Automotive leaders discuss the future of automotive HMI at Rightware VIP event, CES, Las Vegas

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At CES 2018, Rightware hosted a fireside chat at the Kanzi Partner Program VIP social event. As Rightware CEO Jonas Geust pointed out in his opening remarks, the group assembled could “more or less build an entire digital cockpit together.” Guest speakers were Alex Barth, VP Business Development at Mapbox, Dan Mender, VP Business Development at Green Hills Software, Andrew Poliak, VP Planning and Innovation at Panasonic US, and Rich Yeh, GM at Thundersoft America. Two major themes emerged from the conversation.

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The first theme was the impact of two converging trends: ECU & CPU consolidation on the one hand, and open application ecosystems like Android on the other. On the automotive systems side, OEMs are dealing with “the packaging constraints, the heat constraints, the cabling constraints, and the up-integration of all these features into one require all that to move into one processor,” said Andrew Poliak. However, the introduction of a high-level OS like Android into the automotive system introduces safety challenges. As Andrew continued: “most of the software will require merging, for functional safety and non-functional safety, some RTOS with Android or Linux.” Dan Mender sees these same trends, pointing out “we’re starting to see that momentum with the OEMs, where they are taking advantage of the power of the SoCs and multi-core, and consolidating those (HLOS) features into one box.” He made the point that “it really isn’t Android vs. RTOS; it really is the mixed criticality of Android WITH RTOS,” adding “we make sure it doesn’t hurt anybody.”

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The second theme was what the automotive industry can learn from the mobile industry. Reflecting on Thundersoft’s deep experience in mobile operating systems, Rich Yeh sees that “it really comes down to the pace of innovation… If you are going to take a lesson from the mobile industry in general, it’s going to be a real emphasis on how fast you can get that innovation into the car and have people experience that.” Rich sees the key areas of innovation being the user experience, connectivity, and the use of data, location, and other services. Soon, this will also include artificial intelligence, which is also coming first to mobile platforms. Alex Barth sees the biggest difference between mobile and automotive platforms over-the-air (OTA) updates. “You can’t expect to build a top-notch, competitive user experience in a vehicle if you cannot update that UX. The reason your phone doesn’t look stale is because it just got an update yesterday.” Dan agrees with the importance of OTA updates, highlighting that the safety and security concerns must be handled appropriately. “When you start focusing on that mixed-criticality again, what you want to be able to do with the OTA update is to be very selective in how you are updating, and not change the critical parts of the system.”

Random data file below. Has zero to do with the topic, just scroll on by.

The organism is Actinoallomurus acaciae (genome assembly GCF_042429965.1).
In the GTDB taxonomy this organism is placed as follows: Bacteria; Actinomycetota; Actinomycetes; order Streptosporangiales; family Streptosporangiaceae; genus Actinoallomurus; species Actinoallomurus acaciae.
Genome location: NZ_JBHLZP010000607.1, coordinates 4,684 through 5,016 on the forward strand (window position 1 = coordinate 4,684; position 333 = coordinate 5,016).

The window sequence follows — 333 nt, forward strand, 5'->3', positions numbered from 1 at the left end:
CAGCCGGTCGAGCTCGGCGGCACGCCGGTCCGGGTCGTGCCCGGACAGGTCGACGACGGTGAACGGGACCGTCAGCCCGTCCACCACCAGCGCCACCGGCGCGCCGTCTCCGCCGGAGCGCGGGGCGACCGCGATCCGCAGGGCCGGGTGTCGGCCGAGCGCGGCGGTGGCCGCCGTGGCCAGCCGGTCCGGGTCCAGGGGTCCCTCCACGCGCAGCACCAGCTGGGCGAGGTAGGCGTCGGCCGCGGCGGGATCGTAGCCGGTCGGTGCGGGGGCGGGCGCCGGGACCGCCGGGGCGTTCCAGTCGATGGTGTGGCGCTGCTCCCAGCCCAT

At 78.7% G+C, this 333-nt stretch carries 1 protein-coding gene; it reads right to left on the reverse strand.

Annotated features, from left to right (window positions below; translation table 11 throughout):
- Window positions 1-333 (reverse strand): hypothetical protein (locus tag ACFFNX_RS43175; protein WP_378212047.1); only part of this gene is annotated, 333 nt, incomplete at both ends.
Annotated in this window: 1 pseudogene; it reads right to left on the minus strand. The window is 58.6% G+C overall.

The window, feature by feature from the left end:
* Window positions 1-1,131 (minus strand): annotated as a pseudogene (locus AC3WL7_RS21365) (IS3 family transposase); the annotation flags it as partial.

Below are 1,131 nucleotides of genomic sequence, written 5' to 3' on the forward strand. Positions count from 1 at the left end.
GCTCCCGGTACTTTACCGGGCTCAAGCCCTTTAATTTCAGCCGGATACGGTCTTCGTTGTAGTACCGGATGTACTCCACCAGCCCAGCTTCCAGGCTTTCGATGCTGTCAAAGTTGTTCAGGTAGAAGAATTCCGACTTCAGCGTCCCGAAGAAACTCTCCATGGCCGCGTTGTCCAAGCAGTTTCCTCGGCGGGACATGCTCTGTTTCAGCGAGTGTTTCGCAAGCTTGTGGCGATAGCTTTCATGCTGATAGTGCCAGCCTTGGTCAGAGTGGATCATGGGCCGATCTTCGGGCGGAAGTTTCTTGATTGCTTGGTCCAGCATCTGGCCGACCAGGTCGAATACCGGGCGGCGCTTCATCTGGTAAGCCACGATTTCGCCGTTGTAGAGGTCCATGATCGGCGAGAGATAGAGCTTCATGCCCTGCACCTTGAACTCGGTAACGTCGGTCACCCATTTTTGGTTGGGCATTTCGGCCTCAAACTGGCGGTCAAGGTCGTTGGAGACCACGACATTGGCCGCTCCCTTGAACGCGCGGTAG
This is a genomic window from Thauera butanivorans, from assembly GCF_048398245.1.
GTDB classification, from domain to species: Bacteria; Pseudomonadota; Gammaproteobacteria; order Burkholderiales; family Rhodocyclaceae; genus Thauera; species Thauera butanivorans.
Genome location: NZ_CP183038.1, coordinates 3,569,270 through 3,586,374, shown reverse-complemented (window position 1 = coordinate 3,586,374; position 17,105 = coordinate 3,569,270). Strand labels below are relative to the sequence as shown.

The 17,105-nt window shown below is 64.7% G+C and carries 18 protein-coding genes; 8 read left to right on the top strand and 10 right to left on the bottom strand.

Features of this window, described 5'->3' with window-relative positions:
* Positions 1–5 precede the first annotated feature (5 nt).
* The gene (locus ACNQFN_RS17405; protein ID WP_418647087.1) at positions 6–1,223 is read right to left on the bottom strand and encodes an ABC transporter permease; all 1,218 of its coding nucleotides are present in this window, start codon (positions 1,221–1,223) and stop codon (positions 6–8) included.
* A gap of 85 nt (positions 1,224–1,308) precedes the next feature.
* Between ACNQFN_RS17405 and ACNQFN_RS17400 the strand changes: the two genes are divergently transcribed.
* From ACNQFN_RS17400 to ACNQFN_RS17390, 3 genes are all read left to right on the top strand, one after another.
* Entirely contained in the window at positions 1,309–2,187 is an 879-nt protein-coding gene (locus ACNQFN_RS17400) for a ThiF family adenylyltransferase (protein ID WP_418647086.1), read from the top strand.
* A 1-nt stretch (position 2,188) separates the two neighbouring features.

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Jonas closed by asking Andrew about the role of software vs. hardware and manufacturing in Panasonic’s automotive business. Andrew highlighted the importance of having a very large code base and an ecosystem of applications ready to meet OEM demands with incredibly short turn-around times in order to win deals. Tier 1s commit to massive software projects with no guarantees of volume, let alone any guarantee of winning the deal. Despite the sizeable R&D investment required for success, more and more OEMs appear to be investing directly in software development. “With the pace of innovation, the role of the Tier 1 is changing. Honestly, I think there will be 3-5 Tier 1s left after the dust settles, because the business model is changing.”

Our key takeaway from this discussion is that there is plenty of opportunity for us in the supply chain to tackle the complexity resulting from the technology-driven convergence of compute platforms, the consumer-driven demand for a smartphone-like user experience, and the industry-driven ever-increasing pace of innovation. No one company can tackle all this alone, and we are delighted to work with a strong and diverse ecosystem of over 40 partners to deliver advanced HMI solutions to market.

Thank you to our speakers and to our event sponsors e-Planet, Green Hills Software, Mapbox, Siili Solutions, Texas Instruments, and Visteon! Click to read more about Rightware at CES, including overviews of our own demonstrations and our partner demos.

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